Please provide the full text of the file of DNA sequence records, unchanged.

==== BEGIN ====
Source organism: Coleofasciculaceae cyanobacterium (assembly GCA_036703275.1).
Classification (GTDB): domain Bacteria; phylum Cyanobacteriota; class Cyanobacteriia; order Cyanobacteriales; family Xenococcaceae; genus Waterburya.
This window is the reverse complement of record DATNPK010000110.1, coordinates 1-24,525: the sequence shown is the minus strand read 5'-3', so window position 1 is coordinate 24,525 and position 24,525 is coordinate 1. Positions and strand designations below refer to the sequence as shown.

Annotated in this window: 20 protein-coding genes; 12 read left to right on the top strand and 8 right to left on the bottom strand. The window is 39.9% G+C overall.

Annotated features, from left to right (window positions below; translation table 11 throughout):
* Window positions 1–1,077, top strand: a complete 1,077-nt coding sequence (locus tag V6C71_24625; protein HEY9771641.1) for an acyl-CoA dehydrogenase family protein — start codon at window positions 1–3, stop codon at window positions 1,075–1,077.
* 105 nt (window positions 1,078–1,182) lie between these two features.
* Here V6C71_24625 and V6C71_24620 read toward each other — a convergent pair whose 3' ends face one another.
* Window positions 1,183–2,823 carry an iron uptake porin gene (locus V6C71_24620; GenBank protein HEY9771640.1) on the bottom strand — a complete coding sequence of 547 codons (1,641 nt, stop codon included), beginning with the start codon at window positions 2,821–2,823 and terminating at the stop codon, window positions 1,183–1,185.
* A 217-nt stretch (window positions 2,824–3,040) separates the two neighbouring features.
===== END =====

Source organism: Coleofasciculaceae cyanobacterium (assembly GCA_036703275.1).
Classification (GTDB): domain Bacteria; phylum Cyanobacteriota; class Cyanobacteriia; order Cyanobacteriales; family Xenococcaceae; genus Waterburya.
This window is the reverse complement of record DATNPK010000110.1, coordinates 1-24,525: the sequence shown is the minus strand read 5'-3', so window position 1 is coordinate 24,525 and position 24,525 is coordinate 1. Positions and strand designations below refer to the sequence as shown.

Annotated in this window: 20 protein-coding genes; 12 read left to right on the top strand and 8 right to left on the bottom strand. The window is 39.9% G+C overall.

Annotated features, from left to right (window positions below; translation table 11 throughout):
* Window positions 1–1,077, top strand: a complete 1,077-nt coding sequence (locus tag V6C71_24625; protein HEY9771641.1) for an acyl-CoA dehydrogenase family protein — start codon at window positions 1–3, stop codon at window positions 1,075–1,077.
* 105 nt (window positions 1,078–1,182) lie between these two features.
* Here V6C71_24625 and V6C71_24620 read toward each other — a convergent pair whose 3' ends face one another.
* Window positions 1,183–2,823 carry an iron uptake porin gene (locus V6C71_24620; GenBank protein HEY9771640.1) on the bottom strand — a complete coding sequence of 547 codons (1,641 nt, stop codon included), beginning with the start codon at window positions 2,821–2,823 and terminating at the stop codon, window positions 1,183–1,185.
* A 217-nt stretch (window positions 2,824–3,040) separates the two neighbouring features.